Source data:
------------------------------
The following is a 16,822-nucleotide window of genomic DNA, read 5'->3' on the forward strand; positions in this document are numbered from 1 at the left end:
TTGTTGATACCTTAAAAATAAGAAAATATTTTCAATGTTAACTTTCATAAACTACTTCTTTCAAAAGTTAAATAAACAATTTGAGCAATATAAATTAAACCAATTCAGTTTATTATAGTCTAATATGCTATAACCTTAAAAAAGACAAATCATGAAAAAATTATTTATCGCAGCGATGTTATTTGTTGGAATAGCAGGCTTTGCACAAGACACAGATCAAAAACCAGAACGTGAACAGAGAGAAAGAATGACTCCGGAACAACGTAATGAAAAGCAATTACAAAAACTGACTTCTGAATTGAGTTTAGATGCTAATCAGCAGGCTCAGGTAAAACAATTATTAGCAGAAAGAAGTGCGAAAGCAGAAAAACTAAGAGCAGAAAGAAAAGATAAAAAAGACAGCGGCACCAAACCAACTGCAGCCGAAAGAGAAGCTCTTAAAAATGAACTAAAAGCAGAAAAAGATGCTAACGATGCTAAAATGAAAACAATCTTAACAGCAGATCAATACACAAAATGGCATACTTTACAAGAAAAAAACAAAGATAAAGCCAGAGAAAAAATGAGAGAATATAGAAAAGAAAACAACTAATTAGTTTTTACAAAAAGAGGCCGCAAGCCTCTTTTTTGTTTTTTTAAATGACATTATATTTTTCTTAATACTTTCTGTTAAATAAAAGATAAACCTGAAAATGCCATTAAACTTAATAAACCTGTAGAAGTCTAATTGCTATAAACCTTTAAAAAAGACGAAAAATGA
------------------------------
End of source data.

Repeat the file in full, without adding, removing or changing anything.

The following is a 16,822-nucleotide window of genomic DNA, read 5'->3' on the forward strand; positions in this document are numbered from 1 at the left end:
TTGTTGATACCTTAAAAATAAGAAAATATTTTCAATGTTAACTTTCATAAACTACTTCTTTCAAAAGTTAAATAAACAATTTGAGCAATATAAATTAAACCAATTCAGTTTATTATAGTCTAATATGCTATAACCTTAAAAAAGACAAATCATGAAAAAATTATTTATCGCAGCGATGTTATTTGTTGGAATAGCAGGCTTTGCACAAGACACAGATCAAAAACCAGAACGTGAACAGAGAGAAAGAATGACTCCGGAACAACGTAATGAAAAGCAATTACAAAAACTGACTTCTGAATTGAGTTTAGATGCTAATCAGCAGGCTCAGGTAAAACAATTATTAGCAGAAAGAAGTGCGAAAGCAGAAAAACTAAGAGCAGAAAGAAAAGATAAAAAAGACAGCGGCACCAAACCAACTGCAGCCGAAAGAGAAGCTCTTAAAAATGAACTAAAAGCAGAAAAAGATGCTAACGATGCTAAAATGAAAACAATCTTAACAGCAGATCAATACACAAAATGGCATACTTTACAAGAAAAAAACAAAGATAAAGCCAGAGAAAAAATGAGAGAATATAGAAAAGAAAACAACTAATTAGTTTTTACAAAAAGAGGCCGCAAGCCTCTTTTTTGTTTTTTTAAATGACATTATATTTTTCTTAATACTTTCTGTTAAATAAAAGATAAACCTGAAAATGCCATTAAACTTAATAAACCTGTAGAAGTCTAATTGCTATAAACCTTTAAAAAAGACGAAAAATGA